Although HIV peptide presentation is the first step leading to immune recognition we still do not know which peptides are presented by productively infected cells such as CD4 T cells and macrophages, and which peptides are presented by dendritic cells (DC) during vaccination. Solving this challenge is of high significance for the vaccine field even beyond HIV. Successful immunogen design strategies should aim at 1) recognizing infected cells before HIV transfer to neighboring cells, 2) recognizing all infected cell subsets regardless of the path of viral entry into cells, 3) encompassing HIV protein fragments allowing epitope presentation by DC and matching the landscape of epitopes displayed by HIV-infected cells. We performed the first isolation of intracellular epitope precursors and MHC-bound HIV-derived peptides and revealed a greater than expected diversity of nested peptides presented by HIV-infected cells. We identified differences in antigen processing activities among HIV-infectable cell subsets and between cytosol and endolysosomes (compartments in which the virus traffics), suggesting that HIV peptides available for MHC loading may vary with regards to length, kinetics of presentation and amount of peptides displayed by cells. Finally we identified FDA-approved drugs modulating peptidase activities, protein degradation and peptide presentation in a predictable manner. We propose to develop and test in vitro and in humanized mice a new concept of vectorless immunogen co-delivered with drugs that will modulate epitope presentation by DC during vaccination to match presentation by infected cells. Using our assays to follow HIV protein degradation into MHC-I and MHC-II epitopes, to identify MHC-bound peptides, to manipulate protein degradation with drugs, and to perform real-time epitope presentation to T cells we propose to 1) Identify HIV-derived fragments leading to epitope presentation by all infected cells prior to virion release, 2) Transiently manipulate antigen processing in DC to match early epitope presentation by HIV-infected cells, 3) Link epitope processing and presentation by DC to priming of desired T cell responses. This proposal builds on a multidisciplinary collaboration linking the PI's expertise in antigen processing and presentation, and experts in computational analysis, T cell priming, nanoparticles and immunogen design and in vivo testing.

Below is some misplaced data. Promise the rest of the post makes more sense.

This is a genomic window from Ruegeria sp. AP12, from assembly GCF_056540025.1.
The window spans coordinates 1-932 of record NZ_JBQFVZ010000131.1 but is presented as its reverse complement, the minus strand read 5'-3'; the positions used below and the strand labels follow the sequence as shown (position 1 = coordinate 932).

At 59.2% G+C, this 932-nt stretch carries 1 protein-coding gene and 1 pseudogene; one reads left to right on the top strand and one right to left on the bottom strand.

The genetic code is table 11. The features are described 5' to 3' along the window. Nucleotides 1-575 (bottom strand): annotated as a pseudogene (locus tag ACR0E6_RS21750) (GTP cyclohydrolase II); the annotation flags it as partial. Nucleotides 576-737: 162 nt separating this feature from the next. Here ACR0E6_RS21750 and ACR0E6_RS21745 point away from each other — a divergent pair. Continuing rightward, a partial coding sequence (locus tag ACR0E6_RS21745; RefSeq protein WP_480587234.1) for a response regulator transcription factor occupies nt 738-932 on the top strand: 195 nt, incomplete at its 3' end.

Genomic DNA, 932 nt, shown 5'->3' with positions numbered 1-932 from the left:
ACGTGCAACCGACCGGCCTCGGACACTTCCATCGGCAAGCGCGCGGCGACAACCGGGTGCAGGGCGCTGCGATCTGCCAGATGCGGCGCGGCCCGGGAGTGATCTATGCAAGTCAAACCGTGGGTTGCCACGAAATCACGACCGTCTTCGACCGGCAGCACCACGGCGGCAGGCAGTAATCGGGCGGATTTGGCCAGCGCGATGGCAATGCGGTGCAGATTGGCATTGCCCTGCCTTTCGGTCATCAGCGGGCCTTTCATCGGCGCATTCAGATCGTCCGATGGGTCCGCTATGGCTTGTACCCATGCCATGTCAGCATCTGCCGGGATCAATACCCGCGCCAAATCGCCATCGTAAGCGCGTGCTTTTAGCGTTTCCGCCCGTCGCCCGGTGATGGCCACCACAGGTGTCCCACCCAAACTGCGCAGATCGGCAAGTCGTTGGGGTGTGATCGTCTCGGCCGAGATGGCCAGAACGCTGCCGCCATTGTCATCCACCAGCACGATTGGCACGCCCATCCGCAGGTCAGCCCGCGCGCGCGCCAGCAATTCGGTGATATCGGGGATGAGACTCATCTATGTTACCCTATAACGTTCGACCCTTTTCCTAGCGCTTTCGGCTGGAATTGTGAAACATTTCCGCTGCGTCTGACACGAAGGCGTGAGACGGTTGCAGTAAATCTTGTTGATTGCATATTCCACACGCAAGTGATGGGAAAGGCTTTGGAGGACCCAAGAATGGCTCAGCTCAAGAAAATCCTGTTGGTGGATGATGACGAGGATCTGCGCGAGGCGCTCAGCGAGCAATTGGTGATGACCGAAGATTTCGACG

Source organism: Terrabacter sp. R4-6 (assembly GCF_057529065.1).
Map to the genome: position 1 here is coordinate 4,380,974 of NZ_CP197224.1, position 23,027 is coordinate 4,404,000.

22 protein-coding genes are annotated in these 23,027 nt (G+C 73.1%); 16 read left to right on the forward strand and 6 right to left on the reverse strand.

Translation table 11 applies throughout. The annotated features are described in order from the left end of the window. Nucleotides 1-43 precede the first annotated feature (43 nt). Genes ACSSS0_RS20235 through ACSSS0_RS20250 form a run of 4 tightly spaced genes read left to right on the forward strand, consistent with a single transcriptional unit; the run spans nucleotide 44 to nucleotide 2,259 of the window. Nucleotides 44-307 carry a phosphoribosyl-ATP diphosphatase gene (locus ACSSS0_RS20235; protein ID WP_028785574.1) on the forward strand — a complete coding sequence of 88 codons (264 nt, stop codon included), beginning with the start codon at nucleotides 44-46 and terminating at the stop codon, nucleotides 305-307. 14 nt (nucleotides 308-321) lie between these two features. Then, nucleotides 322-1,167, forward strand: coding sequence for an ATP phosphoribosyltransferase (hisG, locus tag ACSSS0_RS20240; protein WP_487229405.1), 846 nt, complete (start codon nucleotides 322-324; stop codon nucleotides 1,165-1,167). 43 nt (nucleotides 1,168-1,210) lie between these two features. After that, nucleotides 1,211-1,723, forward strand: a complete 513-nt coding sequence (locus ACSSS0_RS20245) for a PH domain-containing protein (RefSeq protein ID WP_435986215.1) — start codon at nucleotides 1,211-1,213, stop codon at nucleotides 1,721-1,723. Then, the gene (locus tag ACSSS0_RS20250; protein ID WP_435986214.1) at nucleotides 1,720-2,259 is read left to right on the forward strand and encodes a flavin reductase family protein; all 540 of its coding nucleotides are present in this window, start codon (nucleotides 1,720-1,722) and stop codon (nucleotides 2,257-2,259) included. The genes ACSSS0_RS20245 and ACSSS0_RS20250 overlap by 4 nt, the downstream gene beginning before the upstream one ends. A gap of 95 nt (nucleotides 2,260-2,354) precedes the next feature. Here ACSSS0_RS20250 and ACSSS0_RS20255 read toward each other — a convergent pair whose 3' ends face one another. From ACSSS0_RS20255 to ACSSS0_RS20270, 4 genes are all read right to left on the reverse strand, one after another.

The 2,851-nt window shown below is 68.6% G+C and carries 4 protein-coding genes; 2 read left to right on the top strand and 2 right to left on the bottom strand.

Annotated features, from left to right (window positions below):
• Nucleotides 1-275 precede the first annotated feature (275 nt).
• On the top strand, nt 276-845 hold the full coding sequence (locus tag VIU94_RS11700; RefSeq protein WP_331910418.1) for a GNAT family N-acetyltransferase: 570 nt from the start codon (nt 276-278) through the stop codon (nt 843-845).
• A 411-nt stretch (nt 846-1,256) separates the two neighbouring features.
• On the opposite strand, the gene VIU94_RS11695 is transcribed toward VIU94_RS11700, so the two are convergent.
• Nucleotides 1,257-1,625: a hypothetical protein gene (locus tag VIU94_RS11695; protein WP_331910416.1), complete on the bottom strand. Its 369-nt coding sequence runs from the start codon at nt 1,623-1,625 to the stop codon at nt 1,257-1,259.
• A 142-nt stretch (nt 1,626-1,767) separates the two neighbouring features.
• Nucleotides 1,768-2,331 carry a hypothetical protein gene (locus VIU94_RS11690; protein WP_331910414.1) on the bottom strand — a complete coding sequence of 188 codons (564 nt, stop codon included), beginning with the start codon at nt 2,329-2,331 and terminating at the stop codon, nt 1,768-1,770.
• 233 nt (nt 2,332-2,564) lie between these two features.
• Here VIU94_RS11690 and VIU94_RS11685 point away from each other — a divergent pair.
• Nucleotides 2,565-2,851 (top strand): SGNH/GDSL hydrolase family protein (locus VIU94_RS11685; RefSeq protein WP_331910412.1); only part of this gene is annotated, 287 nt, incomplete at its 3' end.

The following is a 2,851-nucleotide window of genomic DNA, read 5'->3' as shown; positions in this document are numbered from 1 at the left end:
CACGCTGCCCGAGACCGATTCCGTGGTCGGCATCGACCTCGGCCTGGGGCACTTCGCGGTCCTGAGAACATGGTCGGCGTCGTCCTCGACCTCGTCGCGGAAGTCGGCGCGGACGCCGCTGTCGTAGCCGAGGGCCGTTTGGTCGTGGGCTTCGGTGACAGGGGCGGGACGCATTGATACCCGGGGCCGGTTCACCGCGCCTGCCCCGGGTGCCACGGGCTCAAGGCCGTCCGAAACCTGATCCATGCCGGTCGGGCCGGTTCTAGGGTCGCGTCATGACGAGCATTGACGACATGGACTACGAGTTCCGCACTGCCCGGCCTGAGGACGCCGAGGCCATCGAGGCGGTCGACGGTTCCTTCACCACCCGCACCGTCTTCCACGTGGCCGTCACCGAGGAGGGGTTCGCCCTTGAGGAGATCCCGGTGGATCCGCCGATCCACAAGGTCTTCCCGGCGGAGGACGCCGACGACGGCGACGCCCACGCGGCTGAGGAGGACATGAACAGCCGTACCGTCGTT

We aim at developing an immunogen eliciting sustainable immune responses clearing infected cells -- regardless of the mode of virus entry -- before new HIV virions are transmitted to other cells, thus preventing the establishment or propagation of HIV infection.

Public Health Relevance

We still know very little about HIV epitopes displayed by HIV-infected cells or by cells receiving a vaccine immunogen, and how to incorporate this knowledge in novel vaccine design. Here we propose to develop a new strategy to transiently manipulate antigen processing and presentation during immunogen delivery to elicit immune responses that recognize infected cells before viral dissemination, thus preventing the establishment of HIV infection.

National Institute of Health (NIH)
National Institute of Allergy and Infectious Diseases (NIAID)
High Priority, Short Term Project Award (R56)
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HIV/AIDS Vaccines Study Study Section (VACC)
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Singh, Anjali
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Massachusetts General Hospital
United States
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Boucau, Julie; Le Gall, Sylvie (2018) Antigen processing and presentation in HIV infection. Mol Immunol :
Moynihan, Kelly D; Holden, Rebecca L; Mehta, Naveen K et al. (2018) Enhancement of Peptide Vaccine Immunogenicity by Increasing Lymphatic Drainage and Boosting Serum Stability. Cancer Immunol Res 6:1025-1038